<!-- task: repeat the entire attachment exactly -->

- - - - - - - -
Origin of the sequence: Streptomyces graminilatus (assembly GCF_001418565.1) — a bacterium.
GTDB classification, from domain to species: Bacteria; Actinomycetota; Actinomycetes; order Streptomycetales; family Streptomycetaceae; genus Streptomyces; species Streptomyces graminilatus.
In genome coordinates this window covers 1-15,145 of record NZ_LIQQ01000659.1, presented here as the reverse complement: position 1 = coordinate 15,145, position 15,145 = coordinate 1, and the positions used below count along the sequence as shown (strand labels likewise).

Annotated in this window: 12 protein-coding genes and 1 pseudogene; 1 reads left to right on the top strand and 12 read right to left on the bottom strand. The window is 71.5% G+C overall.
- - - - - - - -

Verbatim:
Origin of the sequence: Streptomyces graminilatus (assembly GCF_001418565.1) — a bacterium.
GTDB classification, from domain to species: Bacteria; Actinomycetota; Actinomycetes; order Streptomycetales; family Streptomycetaceae; genus Streptomyces; species Streptomyces graminilatus.
In genome coordinates this window covers 1-15,145 of record NZ_LIQQ01000659.1, presented here as the reverse complement: position 1 = coordinate 15,145, position 15,145 = coordinate 1, and the positions used below count along the sequence as shown (strand labels likewise).

Annotated in this window: 12 protein-coding genes and 1 pseudogene; 1 reads left to right on the top strand and 12 read right to left on the bottom strand. The window is 71.5% G+C overall.